Inconsistent Ways of Seeing

Inconsistent Ways of Seeing


Exhibition: 29 April - 28 August 2021
Opening: Friday, 30 April 2021, 12-8 pm
Venue: Persons Projects, Lindenstr. 35, 10969 Berlin


We proudly present the group exhibition Inconsistent Ways of Seeing, highlighting the correlation between image and language. The five artists selected for this presentation all work in different medias and share a mutual interest in exploring their diverse points of view dealing with the relationship between text and visual art. They are all connected by how they challenge the subject of association with what we see and assume based upon our knowledge and experience of correlating the image with the words that define it. This disassociation process disrupts the identity relationship between the verbal and the visual encouraging abstract thinking.

Combining text with images has a long history in art and especially so in the last century, with Dadaism, Surrealism, Fluxus and the emergence of Conceptual Art. The artists in the 1960s and 70s treated language as an equal element in their works, creating a new perspective on interpreting and presenting ideas. This exhibition continues this dialogue with works spanning over the last three decades.

Niko Luoma | For Each Minute, Sixty-Five Seconds


Exhibition: 29 April - 28 August 2021
Opening: Friday, 30 April 2021, 12-8 pm
Venue: Persons Projects | Helsinki School, Lindenstr. 34, 10969 Berlin


We are thrilled to present Niko Luoma’s solo exhibition For Each Minute, Sixty-Five Seconds. This exhibition features a selection of works from his Adaptations series, which focuses on his fascination with reinterpreting artworks from art history that have either influenced him or the way we think as a society about art. It is accompanied by his newest publication with the same title by Hatje Cantz and vitrines including not previously presented drawings and sketches.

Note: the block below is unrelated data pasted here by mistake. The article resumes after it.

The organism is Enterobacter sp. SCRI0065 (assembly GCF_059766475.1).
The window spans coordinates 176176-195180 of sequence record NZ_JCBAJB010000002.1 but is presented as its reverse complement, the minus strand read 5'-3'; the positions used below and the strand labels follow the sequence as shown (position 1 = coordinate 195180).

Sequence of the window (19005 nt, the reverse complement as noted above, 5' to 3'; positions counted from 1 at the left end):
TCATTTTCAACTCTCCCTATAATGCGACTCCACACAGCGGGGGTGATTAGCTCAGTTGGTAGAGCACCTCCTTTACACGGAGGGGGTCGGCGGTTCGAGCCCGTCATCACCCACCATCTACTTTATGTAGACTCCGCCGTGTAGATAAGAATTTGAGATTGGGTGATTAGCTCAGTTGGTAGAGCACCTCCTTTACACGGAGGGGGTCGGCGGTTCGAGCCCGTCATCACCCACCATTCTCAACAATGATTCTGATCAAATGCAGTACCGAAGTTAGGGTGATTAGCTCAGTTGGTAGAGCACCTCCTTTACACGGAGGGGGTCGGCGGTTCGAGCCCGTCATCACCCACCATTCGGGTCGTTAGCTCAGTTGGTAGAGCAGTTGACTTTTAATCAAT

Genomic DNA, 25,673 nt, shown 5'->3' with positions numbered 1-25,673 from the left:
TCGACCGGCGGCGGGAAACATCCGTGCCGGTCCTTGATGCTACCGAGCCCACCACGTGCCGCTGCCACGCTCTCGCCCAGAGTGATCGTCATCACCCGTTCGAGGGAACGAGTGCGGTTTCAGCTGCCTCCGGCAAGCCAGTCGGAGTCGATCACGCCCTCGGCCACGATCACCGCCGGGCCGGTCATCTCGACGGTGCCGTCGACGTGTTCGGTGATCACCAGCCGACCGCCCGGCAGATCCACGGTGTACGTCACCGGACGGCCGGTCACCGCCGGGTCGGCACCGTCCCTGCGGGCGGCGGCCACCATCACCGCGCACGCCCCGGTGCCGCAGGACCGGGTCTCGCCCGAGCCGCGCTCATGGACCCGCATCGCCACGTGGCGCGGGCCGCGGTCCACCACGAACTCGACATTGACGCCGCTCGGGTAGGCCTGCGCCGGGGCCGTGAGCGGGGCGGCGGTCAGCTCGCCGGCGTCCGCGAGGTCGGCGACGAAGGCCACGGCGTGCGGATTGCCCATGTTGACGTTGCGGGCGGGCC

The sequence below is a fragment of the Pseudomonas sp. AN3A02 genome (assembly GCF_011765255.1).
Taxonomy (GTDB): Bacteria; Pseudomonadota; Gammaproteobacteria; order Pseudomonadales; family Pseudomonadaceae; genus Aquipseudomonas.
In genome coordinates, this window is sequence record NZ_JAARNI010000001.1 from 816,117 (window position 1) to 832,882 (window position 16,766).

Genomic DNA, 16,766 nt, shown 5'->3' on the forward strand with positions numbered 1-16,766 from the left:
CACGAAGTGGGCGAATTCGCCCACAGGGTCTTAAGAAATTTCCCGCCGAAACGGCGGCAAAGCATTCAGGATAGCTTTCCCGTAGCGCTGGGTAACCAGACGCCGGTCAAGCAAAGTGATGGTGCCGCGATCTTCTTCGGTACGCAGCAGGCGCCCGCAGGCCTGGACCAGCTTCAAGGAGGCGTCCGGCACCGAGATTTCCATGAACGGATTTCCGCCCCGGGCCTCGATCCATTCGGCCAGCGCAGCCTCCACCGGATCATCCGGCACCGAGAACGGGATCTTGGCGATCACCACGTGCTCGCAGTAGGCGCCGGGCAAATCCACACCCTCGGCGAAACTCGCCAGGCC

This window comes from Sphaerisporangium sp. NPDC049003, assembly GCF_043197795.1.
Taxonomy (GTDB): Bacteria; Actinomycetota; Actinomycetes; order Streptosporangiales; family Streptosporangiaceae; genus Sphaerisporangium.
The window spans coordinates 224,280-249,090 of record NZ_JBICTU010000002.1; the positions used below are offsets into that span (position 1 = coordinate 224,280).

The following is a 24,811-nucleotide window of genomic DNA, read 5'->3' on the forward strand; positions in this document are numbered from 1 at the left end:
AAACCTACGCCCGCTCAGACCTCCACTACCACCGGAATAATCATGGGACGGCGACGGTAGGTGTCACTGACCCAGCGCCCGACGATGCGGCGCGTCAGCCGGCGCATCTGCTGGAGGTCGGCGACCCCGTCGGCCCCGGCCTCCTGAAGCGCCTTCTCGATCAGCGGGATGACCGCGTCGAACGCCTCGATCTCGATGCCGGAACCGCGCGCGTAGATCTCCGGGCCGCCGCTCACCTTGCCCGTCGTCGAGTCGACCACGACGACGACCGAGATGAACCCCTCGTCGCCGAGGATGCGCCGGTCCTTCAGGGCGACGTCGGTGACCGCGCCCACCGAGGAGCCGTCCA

Niko Luoma is one of the world’s leading abstract photographers and a key figure in the Helsinki School movement. He diligently works within the analog photographic process while his geometrical compositions are done without any digital manipulation. His method of working is intentional, and the composition of the image is well planned, yet he never really knows the final outcome until it’s printed. Luoma’s photographs find their contextual roots in how he combines cubism with constructivism to form his own style of abstraction. He pushes the parameters of how we perceive and interpret through his use of the photographic process as a means to create his own visual language.
Niko Luoma | For Each Minute, Sixty-Five Seconds